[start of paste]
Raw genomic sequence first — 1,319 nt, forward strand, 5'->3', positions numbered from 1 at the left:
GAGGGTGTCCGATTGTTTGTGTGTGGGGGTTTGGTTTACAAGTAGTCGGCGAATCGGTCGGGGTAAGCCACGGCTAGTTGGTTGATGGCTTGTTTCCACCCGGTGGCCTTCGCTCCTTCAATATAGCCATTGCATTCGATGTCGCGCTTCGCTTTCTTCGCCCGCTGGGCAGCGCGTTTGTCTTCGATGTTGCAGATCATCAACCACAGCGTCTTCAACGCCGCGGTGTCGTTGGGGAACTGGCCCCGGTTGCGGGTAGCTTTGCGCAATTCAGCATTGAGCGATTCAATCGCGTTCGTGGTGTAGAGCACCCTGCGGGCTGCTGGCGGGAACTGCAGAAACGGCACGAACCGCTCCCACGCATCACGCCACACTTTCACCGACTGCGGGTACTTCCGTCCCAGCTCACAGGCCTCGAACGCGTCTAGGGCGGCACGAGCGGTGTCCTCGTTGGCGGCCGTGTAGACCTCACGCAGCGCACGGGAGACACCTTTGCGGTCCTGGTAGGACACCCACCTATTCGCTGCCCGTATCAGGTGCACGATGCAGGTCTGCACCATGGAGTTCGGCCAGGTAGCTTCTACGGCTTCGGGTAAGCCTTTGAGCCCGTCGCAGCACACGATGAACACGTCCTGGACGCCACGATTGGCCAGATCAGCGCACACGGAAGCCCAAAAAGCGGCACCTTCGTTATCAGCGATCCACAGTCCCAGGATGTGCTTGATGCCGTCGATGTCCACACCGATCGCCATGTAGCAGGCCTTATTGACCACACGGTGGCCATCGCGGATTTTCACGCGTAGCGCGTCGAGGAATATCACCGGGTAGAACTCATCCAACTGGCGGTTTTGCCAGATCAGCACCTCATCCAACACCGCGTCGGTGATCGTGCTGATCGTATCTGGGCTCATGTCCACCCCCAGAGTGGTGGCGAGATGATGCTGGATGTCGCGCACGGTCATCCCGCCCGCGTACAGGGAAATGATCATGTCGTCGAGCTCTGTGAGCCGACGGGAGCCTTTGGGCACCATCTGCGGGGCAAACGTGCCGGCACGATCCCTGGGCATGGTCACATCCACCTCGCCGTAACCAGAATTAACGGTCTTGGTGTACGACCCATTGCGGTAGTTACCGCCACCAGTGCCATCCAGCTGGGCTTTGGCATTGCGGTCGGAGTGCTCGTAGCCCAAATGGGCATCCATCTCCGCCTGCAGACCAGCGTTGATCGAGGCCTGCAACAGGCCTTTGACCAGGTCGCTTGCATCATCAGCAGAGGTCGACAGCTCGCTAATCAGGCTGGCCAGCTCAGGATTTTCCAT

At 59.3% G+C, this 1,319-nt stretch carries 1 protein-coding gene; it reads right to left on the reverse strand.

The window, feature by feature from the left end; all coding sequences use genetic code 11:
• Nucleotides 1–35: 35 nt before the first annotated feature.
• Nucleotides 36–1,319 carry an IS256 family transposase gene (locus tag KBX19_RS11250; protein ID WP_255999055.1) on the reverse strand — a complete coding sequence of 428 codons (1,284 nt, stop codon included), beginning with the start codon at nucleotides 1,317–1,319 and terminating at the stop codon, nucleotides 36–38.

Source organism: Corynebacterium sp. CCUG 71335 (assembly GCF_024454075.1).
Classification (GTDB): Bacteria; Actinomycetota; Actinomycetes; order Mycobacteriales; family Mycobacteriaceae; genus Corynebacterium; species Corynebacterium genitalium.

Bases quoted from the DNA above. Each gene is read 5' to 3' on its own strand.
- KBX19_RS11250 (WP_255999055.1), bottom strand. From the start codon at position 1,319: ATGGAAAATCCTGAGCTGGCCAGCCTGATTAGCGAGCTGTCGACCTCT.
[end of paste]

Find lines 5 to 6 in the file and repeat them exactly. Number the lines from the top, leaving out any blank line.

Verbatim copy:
• Nucleotides 1–35: 35 nt before the first annotated feature.
• Nucleotides 36–1,319 carry an IS256 family transposase gene (locus tag KBX19_RS11250; protein ID WP_255999055.1) on the reverse strand — a complete coding sequence of 428 codons (1,284 nt, stop codon included), beginning with the start codon at nucleotides 1,317–1,319 and terminating at the stop codon, nucleotides 36–38.